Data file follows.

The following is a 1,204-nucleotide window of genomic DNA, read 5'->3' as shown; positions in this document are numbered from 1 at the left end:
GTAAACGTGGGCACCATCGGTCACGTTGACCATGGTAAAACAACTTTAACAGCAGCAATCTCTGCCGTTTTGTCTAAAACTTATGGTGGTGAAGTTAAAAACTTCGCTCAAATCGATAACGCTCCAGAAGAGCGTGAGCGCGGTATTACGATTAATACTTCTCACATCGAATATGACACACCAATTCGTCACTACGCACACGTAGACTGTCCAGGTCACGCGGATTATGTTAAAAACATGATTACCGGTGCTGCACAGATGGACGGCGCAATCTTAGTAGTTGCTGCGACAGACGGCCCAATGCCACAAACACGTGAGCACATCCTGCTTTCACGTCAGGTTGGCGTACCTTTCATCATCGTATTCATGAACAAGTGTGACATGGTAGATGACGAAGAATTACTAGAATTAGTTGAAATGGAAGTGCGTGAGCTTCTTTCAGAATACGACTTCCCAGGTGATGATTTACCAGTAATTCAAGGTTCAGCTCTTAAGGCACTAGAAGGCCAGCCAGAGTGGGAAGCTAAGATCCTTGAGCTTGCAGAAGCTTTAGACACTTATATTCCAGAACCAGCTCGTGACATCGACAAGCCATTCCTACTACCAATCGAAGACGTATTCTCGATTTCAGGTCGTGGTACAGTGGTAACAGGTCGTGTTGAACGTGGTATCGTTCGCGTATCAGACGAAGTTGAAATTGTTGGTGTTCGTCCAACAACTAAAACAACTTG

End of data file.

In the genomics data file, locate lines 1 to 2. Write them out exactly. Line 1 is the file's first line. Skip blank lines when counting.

The following is a 1,204-nucleotide window of genomic DNA, read 5'->3' as shown; positions in this document are numbered from 1 at the left end:
GTAAACGTGGGCACCATCGGTCACGTTGACCATGGTAAAACAACTTTAACAGCAGCAATCTCTGCCGTTTTGTCTAAAACTTATGGTGGTGAAGTTAAAAACTTCGCTCAAATCGATAACGCTCCAGAAGAGCGTGAGCGCGGTATTACGATTAATACTTCTCACATCGAATATGACACACCAATTCGTCACTACGCACACGTAGACTGTCCAGGTCACGCGGATTATGTTAAAAACATGATTACCGGTGCTGCACAGATGGACGGCGCAATCTTAGTAGTTGCTGCGACAGACGGCCCAATGCCACAAACACGTGAGCACATCCTGCTTTCACGTCAGGTTGGCGTACCTTTCATCATCGTATTCATGAACAAGTGTGACATGGTAGATGACGAAGAATTACTAGAATTAGTTGAAATGGAAGTGCGTGAGCTTCTTTCAGAATACGACTTCCCAGGTGATGATTTACCAGTAATTCAAGGTTCAGCTCTTAAGGCACTAGAAGGCCAGCCAGAGTGGGAAGCTAAGATCCTTGAGCTTGCAGAAGCTTTAGACACTTATATTCCAGAACCAGCTCGTGACATCGACAAGCCATTCCTACTACCAATCGAAGACGTATTCTCGATTTCAGGTCGTGGTACAGTGGTAACAGGTCGTGTTGAACGTGGTATCGTTCGCGTATCAGACGAAGTTGAAATTGTTGGTGTTCGTCCAACAACTAAAACAACTTG